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Low and slow is the name of the game at Fairmont's revamped Portobello Deli

Multimillion-dollar renovation includes state-of-the-art rotisserie,smoker and antique-style cast iron ovens



When the team at Fairmont Chateau Whistler was coming up with the new design for its revamped Portobello Deli, they came up with two distinct wishlists.

"When we started talking about what we would have in the kitchen if we were allowed to build our dream, we definitely went more in the direction of what would be lovely to have over what we absolutely needed," said Executive Chef Isabel Chung.

On Thursday, Dec. 21, the new-look Portobello re-opened after a months-long, multimillion-dollar renovation that features some of the top items on Chung's wishlist: an Alto-Sham smoker, a pair of antique-style, cast-iron Miwe Wenz 1919 ovens shipped from Germany, and an open-flame Rotisol rotisserie that will serve as the updated kitchen's centrepiece.

"It's this fire-engine red deal with these beautiful chrome nobs on it, and we can put up to 48 chickens on it," explained Chung.

The new kitchen equipment means Portobello can continue its focus on slow-cooked barbecue that began in earnest a few summers ago with the launch of its barbecue program. But while that menu had more of a backyard barbecue flair, the new approach draws from the Southern tradition.

"Now we're starting to move more Southern in terms of wood smoke and longer cooking times overnight, slowly bringing things up to temperature. Like brisket takes 12 to 14 hours, depending on the brisket," said Chung. "So we're moving away from 'I cooked it on the grill on my patio,' to low and slow meat that's rubbed and held for a day beforehand to develop those really deep flavours."

That down-home vibe is reflected in the deli's new décor as well. Now with family-style seating in "a rustic, modern alpine setting," the new Portobello features reclaimed barn board, and exposed brick and metal fixtures, all designed by award-winning Calgary firm, FRANK Architecture, with B.L.T. Construction overseeing the renovation.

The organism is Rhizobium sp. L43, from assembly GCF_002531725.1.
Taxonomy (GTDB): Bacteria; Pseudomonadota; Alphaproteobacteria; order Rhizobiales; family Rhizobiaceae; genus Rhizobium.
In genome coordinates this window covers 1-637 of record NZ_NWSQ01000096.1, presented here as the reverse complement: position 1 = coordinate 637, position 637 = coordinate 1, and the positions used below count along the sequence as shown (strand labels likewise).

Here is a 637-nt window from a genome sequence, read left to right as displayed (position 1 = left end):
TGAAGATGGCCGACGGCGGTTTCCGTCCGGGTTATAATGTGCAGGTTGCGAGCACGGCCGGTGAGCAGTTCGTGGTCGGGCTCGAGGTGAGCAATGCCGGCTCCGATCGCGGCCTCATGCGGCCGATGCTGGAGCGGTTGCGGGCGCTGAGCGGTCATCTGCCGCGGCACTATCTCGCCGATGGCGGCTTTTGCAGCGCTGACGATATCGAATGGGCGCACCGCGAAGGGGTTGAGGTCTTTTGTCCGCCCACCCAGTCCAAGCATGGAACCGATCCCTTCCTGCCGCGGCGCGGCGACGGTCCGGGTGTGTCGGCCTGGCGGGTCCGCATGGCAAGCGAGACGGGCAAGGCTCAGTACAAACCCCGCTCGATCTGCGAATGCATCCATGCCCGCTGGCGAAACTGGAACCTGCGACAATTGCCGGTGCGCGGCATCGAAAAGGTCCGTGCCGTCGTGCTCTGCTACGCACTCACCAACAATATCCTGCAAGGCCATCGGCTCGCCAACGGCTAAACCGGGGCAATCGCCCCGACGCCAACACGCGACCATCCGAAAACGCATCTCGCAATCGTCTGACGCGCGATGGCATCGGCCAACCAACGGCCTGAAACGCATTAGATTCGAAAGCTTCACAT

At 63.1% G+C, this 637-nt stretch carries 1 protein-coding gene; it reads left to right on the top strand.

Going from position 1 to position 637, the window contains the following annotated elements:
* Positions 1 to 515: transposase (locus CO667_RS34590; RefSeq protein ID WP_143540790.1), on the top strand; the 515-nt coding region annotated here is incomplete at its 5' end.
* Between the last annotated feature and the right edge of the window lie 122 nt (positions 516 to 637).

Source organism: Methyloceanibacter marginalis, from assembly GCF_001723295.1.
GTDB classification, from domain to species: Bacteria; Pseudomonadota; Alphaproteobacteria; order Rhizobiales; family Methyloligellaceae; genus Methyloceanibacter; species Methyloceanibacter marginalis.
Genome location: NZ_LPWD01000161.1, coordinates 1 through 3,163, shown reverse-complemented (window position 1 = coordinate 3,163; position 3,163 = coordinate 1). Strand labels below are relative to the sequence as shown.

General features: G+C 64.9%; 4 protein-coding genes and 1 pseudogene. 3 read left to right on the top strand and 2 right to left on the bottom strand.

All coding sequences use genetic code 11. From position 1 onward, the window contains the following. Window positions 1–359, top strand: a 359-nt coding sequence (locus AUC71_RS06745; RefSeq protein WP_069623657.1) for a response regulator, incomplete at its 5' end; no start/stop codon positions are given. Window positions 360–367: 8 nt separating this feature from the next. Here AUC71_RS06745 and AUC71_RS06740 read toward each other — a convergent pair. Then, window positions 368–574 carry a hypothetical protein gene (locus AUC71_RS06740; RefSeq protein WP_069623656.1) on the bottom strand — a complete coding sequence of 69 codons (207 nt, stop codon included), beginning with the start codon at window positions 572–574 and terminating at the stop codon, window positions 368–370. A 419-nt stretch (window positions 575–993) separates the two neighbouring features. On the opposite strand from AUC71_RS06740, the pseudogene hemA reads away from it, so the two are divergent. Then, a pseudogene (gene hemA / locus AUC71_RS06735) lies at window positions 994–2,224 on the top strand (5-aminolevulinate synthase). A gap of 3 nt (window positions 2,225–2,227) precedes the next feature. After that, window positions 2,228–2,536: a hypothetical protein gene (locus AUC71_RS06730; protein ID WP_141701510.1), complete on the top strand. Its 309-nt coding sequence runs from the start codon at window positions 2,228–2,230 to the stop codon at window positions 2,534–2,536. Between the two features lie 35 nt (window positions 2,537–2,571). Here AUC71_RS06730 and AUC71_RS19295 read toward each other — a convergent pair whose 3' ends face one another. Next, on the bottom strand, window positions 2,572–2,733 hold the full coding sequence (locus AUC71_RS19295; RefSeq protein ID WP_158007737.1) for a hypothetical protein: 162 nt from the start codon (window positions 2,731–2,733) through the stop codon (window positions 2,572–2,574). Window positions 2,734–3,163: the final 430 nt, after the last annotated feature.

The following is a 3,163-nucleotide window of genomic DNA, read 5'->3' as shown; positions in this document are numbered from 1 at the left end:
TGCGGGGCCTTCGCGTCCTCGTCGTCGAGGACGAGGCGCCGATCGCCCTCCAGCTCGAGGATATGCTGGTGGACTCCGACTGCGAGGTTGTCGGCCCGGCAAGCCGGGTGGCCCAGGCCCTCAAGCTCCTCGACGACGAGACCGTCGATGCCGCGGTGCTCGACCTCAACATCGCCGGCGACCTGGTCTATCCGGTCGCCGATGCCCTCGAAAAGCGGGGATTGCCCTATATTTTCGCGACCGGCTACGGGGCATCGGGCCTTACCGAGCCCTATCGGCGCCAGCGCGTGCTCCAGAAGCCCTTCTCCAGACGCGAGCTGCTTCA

"It is bright, updated," Chung remarked. "There's some tile work, some powder-coated steelwork, and I think the overall décor has got it into a very comfortable space. I think it's incredibly welcoming."

Portobello's drink menu has also been expanded, and now features a full-service bar with eight B.C. craft beers and cider on tap.

"The bar is relaxed. The whole concept is relaxed, but the bar is a nice, relaxed place to hang out, with leather seating," said Chung. "It's just really warm and cozy."

Of course, the café will still be pouring gourmet espresso drinks to go along with its selection of delectable baked goods and ready-to-order sandwiches. On that front, the Fairmont team is developing a new website and mobile app so guests in a hurry can order their food in advance.

So, whether grabbing a quick lunch on the go, lingering over a steaming latte, or devouring a slow-cooked barbecue feast, the Portobello is now primed "to cater to a much wider crowd," Chung said.

The upgrade is part of the Fairmont's wider $23-million renovation that began at the luxury hotel five years ago.

But even with a new vibe at the Portobello, Chung said guests could still expect the same inviting, world-class service that the Fairmont is known for the world over.

"People should come give it a shot," implored Chung. "It's a whole new Portobello but we're still the same welcoming, friendly and warm individuals we've always been, with a relaxed sense of luxury."

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